4 people like this
4 responses
@Willowlady (10666)
• United States
25 Jan 07
Thanks for sharing this information. Did you compensation on Gather? This is a great project for homeschoolers and could be counted as Art. Might even fit another class depending on what you are studying. This is good to do too, before older family members are gone. They hold a wealth of information and stories to add to something like this. Thanks again!
3 people like this
• United States
26 Jan 07
At Gather, I receive points and trade the points in for gift certificates. They have home depot, Barnes & Noble, Omaha Steaks etc. I enjoy all projects that involve Family history or spending time with family.
• Canada
25 Jan 07
I absolutely love to scrapbook . I got into it a couple of years ago and wanted to make it through at least one of my children's pictures before I had my next baby , this never happened as I just kept getting more and more idea's of what I wanted to do and would wait until I had the stuff for my idea's . I have since had two more children and have a little for each of them done up . I think it is probably something I will do for life because there will always be more pictures and more interesting idea's . I had once thought when I got through my children's picture I would do one up with our wedding pictures but now don't think I probably will as I really enjoy making up the one's for the children and with a digital camera you always have more pictures then you know what to do with . It is a great hobby and I find is way better then any baby book out there as you can catch all there first with more details and more pictures per page .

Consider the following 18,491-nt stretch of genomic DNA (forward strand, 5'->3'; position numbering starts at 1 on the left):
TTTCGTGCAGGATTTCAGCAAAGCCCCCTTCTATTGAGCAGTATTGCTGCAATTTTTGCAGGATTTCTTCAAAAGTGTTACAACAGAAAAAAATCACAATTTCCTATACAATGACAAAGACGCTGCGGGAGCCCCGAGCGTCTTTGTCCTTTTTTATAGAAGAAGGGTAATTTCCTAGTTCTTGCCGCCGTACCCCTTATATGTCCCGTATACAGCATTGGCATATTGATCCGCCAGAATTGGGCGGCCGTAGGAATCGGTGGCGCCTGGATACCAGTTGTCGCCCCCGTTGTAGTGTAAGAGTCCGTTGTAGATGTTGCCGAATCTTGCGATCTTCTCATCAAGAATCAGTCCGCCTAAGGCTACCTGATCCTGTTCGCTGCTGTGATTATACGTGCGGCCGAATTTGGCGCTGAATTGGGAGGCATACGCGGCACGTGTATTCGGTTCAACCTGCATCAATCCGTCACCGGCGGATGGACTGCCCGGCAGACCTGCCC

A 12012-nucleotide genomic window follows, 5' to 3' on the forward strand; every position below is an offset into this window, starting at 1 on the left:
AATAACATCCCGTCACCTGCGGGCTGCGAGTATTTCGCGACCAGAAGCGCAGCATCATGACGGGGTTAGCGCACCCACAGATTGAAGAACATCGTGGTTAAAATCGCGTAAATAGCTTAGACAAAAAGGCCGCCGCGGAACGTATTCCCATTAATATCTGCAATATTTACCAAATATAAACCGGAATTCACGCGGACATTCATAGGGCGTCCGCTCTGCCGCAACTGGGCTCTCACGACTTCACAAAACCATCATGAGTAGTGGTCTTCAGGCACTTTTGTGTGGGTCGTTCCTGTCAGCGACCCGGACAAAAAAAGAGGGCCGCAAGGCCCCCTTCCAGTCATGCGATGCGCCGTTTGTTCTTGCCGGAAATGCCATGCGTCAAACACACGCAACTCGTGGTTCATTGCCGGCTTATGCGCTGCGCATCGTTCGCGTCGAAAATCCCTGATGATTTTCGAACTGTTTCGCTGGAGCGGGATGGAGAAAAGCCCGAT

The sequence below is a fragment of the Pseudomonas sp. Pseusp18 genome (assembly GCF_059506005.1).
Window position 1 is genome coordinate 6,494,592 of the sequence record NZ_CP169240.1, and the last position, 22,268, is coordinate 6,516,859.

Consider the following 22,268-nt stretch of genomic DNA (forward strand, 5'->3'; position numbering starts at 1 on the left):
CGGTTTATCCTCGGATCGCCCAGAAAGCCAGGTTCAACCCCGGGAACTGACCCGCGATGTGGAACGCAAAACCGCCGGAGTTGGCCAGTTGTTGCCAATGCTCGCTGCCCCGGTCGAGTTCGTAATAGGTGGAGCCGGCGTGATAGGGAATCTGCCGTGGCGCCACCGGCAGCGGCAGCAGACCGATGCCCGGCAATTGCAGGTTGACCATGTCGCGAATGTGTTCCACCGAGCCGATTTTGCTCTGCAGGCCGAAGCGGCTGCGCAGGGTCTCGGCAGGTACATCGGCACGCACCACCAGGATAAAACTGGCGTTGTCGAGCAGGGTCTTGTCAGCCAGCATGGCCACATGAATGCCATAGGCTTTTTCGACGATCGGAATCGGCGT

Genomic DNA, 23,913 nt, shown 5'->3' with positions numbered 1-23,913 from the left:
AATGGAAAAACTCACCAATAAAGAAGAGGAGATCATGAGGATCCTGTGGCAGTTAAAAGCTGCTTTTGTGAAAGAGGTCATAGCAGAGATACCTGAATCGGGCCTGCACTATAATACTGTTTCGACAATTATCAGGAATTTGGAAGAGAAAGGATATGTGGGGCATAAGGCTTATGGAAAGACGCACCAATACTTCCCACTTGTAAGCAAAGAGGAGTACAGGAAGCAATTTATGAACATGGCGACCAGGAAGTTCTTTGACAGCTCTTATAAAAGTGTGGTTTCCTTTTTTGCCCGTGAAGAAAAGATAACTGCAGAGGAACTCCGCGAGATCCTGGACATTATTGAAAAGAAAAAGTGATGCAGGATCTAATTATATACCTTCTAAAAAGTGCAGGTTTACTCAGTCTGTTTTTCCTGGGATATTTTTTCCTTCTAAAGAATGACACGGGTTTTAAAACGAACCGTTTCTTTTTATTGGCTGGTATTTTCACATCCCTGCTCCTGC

1 person likes this
@shywolf (4523)
• United States
25 Jan 07
What an amazing article you've put together, here! I would love to put together a family scrapbook, myself. Now I'm wishing that I had started sooner. I'm sure that there are many memories that I've missed out on having something in the scrapbook to commemorate. I really should get on the ball and use some of your instructions here to get something started soon! Thank you!! ^_^
1 person likes this
@manmaxman (850)
• India
7 Feb 07
this is the good thing to have tell ........ thanks for it